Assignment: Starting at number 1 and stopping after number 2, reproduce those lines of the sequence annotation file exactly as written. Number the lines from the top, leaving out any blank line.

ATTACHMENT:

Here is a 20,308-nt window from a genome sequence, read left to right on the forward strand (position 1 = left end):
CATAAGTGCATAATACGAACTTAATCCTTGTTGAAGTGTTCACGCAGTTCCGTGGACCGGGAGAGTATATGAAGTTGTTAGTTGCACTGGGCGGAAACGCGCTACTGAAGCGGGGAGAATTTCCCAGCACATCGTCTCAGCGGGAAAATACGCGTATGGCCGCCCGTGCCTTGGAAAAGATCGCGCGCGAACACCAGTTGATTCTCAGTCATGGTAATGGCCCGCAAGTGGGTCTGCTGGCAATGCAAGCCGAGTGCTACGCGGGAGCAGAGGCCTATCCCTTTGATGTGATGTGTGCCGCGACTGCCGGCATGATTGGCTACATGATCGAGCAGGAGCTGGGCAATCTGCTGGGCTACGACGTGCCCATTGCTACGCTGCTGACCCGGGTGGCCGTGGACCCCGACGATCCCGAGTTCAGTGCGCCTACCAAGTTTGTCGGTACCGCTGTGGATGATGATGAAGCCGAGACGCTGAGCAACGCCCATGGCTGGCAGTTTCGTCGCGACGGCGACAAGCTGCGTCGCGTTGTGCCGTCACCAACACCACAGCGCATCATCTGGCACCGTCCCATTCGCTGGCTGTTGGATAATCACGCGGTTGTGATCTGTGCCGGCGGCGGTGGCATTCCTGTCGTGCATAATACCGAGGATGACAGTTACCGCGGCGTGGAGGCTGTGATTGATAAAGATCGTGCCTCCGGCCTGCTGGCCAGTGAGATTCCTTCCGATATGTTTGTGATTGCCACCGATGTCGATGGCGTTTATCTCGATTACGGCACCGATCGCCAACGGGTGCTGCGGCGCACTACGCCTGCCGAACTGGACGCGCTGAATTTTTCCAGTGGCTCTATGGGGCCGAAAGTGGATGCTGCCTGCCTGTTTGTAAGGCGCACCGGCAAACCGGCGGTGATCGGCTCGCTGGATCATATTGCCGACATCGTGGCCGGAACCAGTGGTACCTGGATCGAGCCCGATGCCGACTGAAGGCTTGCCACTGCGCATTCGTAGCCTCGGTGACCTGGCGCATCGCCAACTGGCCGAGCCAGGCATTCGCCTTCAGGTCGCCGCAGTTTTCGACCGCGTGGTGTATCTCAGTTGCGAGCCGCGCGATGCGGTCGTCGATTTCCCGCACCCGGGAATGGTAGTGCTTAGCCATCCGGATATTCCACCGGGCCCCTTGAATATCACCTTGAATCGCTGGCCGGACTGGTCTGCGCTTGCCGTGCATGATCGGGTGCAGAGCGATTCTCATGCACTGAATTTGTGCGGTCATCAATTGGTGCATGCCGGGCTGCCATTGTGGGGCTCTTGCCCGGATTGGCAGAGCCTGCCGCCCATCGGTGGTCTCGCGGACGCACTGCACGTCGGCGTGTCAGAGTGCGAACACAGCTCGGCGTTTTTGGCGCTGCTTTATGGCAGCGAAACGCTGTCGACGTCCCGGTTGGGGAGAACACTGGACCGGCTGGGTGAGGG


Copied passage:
Here is a 20,308-nt window from a genome sequence, read left to right on the forward strand (position 1 = left end):
CATAAGTGCATAATACGAACTTAATCCTTGTTGAAGTGTTCACGCAGTTCCGTGGACCGGGAGAGTATATGAAGTTGTTAGTTGCACTGGGCGGAAACGCGCTACTGAAGCGGGGAGAATTTCCCAGCACATCGTCTCAGCGGGAAAATACGCGTATGGCCGCCCGTGCCTTGGAAAAGATCGCGCGCGAACACCAGTTGATTCTCAGTCATGGTAATGGCCCGCAAGTGGGTCTGCTGGCAATGCAAGCCGAGTGCTACGCGGGAGCAGAGGCCTATCCCTTTGATGTGATGTGTGCCGCGACTGCCGGCATGATTGGCTACATGATCGAGCAGGAGCTGGGCAATCTGCTGGGCTACGACGTGCCCATTGCTACGCTGCTGACCCGGGTGGCCGTGGACCCCGACGATCCCGAGTTCAGTGCGCCTACCAAGTTTGTCGGTACCGCTGTGGATGATGATGAAGCCGAGACGCTGAGCAACGCCCATGGCTGGCAGTTTCGTCGCGACGGCGACAAGCTGCGTCGCGTTGTGCCGTCACCAACACCACAGCGCATCATCTGGCACCGTCCCATTCGCTGGCTGTTGGATAATCACGCGGTTGTGATCTGTGCCGGCGGCGGTGGCATTCCTGTCGTGCATAATACCGAGGATGACAGTTACCGCGGCGTGGAGGCTGTGATTGATAAAGATCGTGCCTCCGGCCTGCTGGCCAGTGAGATTCCTTCCGATATGTTTGTGATTGCCACCGATGTCGATGGCGTTTATCTCGATTACGGCACCGATCGCCAACGGGTGCTGCGGCGCACTACGCCTGCCGAACTGGACGCGCTGAATTTTTCCAGTGGCTCTATGGGGCCGAAAGTGGATGCTGCCTGCCTGTTTGTAAGGCGCACCGGCAAACCGGCGGTGATCGGCTCGCTGGATCATATTGCCGACATCGTGGCCGGAACCAGTGGTACCTGGATCGAGCCCGATGCCGACTGAAGGCTTGCCACTGCGCATTCGTAGCCTCGGTGACCTGGCGCATCGCCAACTGGCCGAGCCAGGCATTCGCCTTCAGGTCGCCGCAGTTTTCGACCGCGTGGTGTATCTCAGTTGCGAGCCGCGCGATGCGGTCGTCGATTTCCCGCACCCGGGAATGGTAGTGCTTAGCCATCCGGATATTCCACCGGGCCCCTTGAATATCACCTTGAATCGCTGGCCGGACTGGTCTGCGCTTGCCGTGCATGATCGGGTGCAGAGCGATTCTCATGCACTGAATTTGTGCGGTCATCAATTGGTGCATGCCGGGCTGCCATTGTGGGGCTCTTGCCCGGATTGGCAGAGCCTGCCGCCCATCGGTGGTCTCGCGGACGCACTGCACGTCGGCGTGTCAGAGTGCGAACACAGCTCGGCGTTTTTGGCGCTGCTTTATGGCAGCGAAACGCTGTCGACGTCCCGGTTGGGGAGAACACTGGACCGGCTGGGTGAGGG